The recently released Kiefer Sutherland vehicle, Mirrors, is not worth your time and money. Don't even bother renting it on DVD.
The good parts can be summarized in terms of Kieferlishousness: Kiefer; Kiefer's whisper; Kiefer in wet jeans; and Kiefer saying, "Dammit!" I suppose some might also like it for the on-display cleavage of the unknown co-star, Paula Patton, in a low-cut and/or wet t-shirt.
Her cleavage has promise. Her acting? Jury's still out. She might have sucked because the lines she had to say were so bad.
Oh, and I'll also give the movie credit for a creeptastic setting, in the fire-damaged department store with mannequins that add atmospheric trepidation.
The bad parts: everything else.
Mirrors starts with suspense, horror, and enough gore to make me cover my eyes. Then we meet Kiefer, a suspended cop sleeping on his sister's couch. He's taking medication, he's got stubble, and he's sad. I immediately wanted to cuddle with him.
Director Alexandre Aja establishes that Amy Smart is Kief's sister by having him call her "sis." Who does that? And then he re-establishes it 20 minutes later by having Amy remind Kiefer, with her hands pressed to the side of his face like a lover, that she's his little sister. "You can talk to me," she pleads with him, "I'm your little sister." Um, yeah. We got it the first time.
Much of the dialogue follows this format--awkward, unlikely interchanges that are supposed to help us know the characters better but in fact only serve to remind us that the characters have not been developed sufficiently to be knowable. Especially the dialogue between Kiefer and his estranged wife, the pulchritudinous Paula Patton, was apparently lifted straight from a romance novel book jacket.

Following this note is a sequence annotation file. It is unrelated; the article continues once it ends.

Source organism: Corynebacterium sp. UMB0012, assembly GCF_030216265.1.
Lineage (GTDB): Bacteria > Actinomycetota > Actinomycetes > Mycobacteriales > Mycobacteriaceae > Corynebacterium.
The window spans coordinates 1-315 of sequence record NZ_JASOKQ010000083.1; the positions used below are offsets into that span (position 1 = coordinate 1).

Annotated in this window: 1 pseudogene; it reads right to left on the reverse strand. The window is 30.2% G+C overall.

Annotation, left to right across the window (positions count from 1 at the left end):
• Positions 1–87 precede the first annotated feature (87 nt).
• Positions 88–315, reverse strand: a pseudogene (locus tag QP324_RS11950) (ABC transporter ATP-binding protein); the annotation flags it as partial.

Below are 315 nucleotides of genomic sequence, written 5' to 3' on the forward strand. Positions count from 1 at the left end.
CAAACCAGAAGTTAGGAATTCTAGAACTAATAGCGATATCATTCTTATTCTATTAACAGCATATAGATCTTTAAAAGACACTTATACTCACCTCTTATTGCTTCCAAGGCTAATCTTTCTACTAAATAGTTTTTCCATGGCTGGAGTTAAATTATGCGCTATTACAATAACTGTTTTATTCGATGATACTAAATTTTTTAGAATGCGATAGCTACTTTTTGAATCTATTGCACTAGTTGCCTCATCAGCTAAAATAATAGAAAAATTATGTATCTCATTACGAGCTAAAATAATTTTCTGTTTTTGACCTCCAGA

Even the music was cliche: A high piano note plinked deliberately--plink, plink, plink--then gradually faster--plink-plink-plink-plink--when Director Aja wanted us to feel increasing tension.
The mirrors in Mirrors reflect enough gore and horror to more than earn the R-rating. Amy Smart's gruesome self-dismemberment clinched it: what Aja lacked in actual story, he'd make up in shock and cheap "boo!"s. (I doubt if I punctuated that right. Please don't report me to the punctuation police.)
There's a twist at the end that makes me think that the movie contains the germ of a good idea--but I was left going, "Huh?" I'm pretty sure that's not what the story-teller was going for.
Even when a movie is bad, something good can come out of it. Sometimes that good is a clever review. I did not read any reviews before seeing Mirrors (I should have; I learned my lesson), but I read a bunch on Rotten Tomatoes afterward. My favorite line is this one, from Peter Sobczynski of EFilmCritic.com:
"...while watching it won't necessarily lead to seven years of bad luck, it does make for a fairly aggravating 110 minutes."
Consider yourself warned.